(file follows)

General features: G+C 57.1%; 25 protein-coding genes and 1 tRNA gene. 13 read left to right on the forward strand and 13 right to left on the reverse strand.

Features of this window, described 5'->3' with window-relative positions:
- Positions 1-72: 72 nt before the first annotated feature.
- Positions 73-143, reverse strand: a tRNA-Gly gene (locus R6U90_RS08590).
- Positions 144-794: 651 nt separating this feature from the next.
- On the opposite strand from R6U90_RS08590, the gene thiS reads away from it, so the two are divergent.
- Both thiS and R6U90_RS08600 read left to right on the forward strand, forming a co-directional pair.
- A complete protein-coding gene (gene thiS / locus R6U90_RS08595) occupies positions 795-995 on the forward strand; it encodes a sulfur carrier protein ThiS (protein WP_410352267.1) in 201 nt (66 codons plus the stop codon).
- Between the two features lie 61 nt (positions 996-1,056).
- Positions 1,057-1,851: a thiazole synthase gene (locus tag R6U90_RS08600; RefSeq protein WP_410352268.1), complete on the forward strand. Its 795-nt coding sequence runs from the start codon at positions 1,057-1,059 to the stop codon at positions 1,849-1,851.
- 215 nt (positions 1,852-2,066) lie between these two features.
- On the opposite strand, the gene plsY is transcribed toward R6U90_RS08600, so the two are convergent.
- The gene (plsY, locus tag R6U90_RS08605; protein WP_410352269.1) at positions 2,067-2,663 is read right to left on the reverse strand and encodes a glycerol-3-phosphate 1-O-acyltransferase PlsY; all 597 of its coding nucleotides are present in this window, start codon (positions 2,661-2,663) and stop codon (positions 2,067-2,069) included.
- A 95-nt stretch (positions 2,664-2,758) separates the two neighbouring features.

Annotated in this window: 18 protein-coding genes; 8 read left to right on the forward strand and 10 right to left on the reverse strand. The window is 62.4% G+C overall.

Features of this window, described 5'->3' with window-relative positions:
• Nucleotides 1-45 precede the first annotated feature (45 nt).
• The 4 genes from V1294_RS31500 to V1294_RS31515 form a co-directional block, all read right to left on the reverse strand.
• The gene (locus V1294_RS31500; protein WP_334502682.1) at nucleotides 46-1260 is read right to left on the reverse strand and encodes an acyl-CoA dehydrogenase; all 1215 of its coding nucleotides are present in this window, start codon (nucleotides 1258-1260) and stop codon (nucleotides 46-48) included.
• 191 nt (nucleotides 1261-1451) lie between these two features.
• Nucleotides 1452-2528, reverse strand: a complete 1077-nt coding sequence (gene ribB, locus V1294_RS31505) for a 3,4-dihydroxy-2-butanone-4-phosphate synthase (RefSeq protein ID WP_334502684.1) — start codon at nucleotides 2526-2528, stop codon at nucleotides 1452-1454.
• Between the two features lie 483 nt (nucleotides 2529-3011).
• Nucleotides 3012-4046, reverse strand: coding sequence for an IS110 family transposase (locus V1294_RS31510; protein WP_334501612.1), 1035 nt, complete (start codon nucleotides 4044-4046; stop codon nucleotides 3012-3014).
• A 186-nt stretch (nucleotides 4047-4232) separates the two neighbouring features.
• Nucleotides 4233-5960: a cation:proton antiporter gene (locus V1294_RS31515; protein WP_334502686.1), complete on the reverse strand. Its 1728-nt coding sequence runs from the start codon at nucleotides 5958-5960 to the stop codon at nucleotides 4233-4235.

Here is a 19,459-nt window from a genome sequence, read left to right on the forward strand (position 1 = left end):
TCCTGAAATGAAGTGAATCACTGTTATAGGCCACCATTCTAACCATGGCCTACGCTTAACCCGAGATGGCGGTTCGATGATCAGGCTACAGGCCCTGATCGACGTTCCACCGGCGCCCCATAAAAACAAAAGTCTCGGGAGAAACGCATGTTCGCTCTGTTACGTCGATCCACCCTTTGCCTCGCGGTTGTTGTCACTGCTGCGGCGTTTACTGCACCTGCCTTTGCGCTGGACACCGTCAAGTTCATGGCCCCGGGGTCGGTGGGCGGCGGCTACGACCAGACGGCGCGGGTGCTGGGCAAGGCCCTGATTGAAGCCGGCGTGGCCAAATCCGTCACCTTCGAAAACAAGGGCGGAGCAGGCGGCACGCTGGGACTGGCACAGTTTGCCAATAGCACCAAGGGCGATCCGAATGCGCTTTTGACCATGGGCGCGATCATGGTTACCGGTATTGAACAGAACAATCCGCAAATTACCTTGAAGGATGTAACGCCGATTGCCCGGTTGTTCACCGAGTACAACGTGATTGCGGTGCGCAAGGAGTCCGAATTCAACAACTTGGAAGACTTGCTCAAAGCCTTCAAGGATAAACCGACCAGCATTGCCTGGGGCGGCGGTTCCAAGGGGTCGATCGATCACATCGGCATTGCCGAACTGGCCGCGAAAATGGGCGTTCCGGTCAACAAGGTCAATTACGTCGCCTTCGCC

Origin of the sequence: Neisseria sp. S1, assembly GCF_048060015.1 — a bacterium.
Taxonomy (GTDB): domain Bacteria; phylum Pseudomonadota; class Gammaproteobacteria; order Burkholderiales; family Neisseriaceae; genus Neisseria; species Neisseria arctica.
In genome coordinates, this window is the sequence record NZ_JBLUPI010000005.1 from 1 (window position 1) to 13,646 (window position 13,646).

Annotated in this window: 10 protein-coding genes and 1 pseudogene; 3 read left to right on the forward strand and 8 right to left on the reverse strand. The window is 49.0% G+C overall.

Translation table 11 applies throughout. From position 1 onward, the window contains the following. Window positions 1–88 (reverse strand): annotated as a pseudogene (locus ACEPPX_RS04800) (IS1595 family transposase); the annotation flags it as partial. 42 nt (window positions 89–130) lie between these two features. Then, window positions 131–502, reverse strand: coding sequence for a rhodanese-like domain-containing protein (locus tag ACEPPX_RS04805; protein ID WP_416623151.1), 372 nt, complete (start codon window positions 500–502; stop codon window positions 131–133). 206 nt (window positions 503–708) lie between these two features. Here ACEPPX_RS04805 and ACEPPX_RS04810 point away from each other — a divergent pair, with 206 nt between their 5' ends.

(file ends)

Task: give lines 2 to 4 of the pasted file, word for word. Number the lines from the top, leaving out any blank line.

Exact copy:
Features of this window, described 5'->3' with window-relative positions:
- Positions 1-72: 72 nt before the first annotated feature.
- Positions 73-143, reverse strand: a tRNA-Gly gene (locus R6U90_RS08590).